GoPro Max Review : Taking 360-degree videos mainstream

GoPro Max Review : Taking 360-degree videos mainstream

GoPro has had an incredibly strong two years, putting out solid cameras once again. The company was once rumoured to be up for sale, but then they launched the Hero 7 with its brand new Hypersmooth image stabilization. This new image stabilization finally brought near-gimbal like stabilization to a class of camera that was designed to be used in the roughest of terrains. All of a sudden, GoPro was back on the map. While the normal GoPro was once again gaining popularity, their 360-degree GoPro Fusion was on nobody’s mind. This year, we have the GoPro Max, a new 360-degree camera that brings the best of GoPro and more to the 360-camera. We’ve had our review unit for a while and here’s how it fared in our review process.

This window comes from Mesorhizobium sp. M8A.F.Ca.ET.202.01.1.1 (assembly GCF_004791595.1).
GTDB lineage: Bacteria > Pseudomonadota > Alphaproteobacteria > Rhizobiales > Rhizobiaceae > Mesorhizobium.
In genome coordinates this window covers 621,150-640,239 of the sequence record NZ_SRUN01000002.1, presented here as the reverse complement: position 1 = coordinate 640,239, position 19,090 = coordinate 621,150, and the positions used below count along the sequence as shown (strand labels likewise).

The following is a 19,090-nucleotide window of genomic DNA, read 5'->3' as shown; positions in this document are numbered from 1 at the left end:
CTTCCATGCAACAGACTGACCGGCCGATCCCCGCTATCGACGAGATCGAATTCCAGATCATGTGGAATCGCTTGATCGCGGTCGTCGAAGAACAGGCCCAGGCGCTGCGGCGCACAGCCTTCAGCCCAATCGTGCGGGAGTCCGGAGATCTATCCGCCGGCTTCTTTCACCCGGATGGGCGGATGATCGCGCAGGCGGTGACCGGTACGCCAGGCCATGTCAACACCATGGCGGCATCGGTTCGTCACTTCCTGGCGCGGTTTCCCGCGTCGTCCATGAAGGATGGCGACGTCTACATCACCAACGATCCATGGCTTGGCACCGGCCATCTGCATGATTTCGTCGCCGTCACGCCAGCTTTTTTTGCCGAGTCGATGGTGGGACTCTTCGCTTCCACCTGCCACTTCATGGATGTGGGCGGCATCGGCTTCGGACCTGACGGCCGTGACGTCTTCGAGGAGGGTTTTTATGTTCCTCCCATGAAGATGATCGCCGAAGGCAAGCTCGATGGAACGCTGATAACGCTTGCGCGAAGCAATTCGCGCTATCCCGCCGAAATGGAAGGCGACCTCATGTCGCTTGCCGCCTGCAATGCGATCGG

Shooting 360 – Degree Video

The HERO feature of the GoPro Max is its 360-degree video capture. The Max allows you to capture a 5.5K 360-degree video stream using its dual 180-degree cameras, but for the first time, brings Hypersmooth stabilization to the footage. One of the biggest problems with shooting 360-degree video on the older GoPros has been that when you walk around has been the shake that comes from hand-holding the GoPro. We walked around the CES show floor for days using the new GoPro Hero Max and came away with footage that was incredibly smooth. You can see numerous 360-degree videos shot on the GoPro Max on our YouTube page, a few of which are embedded below.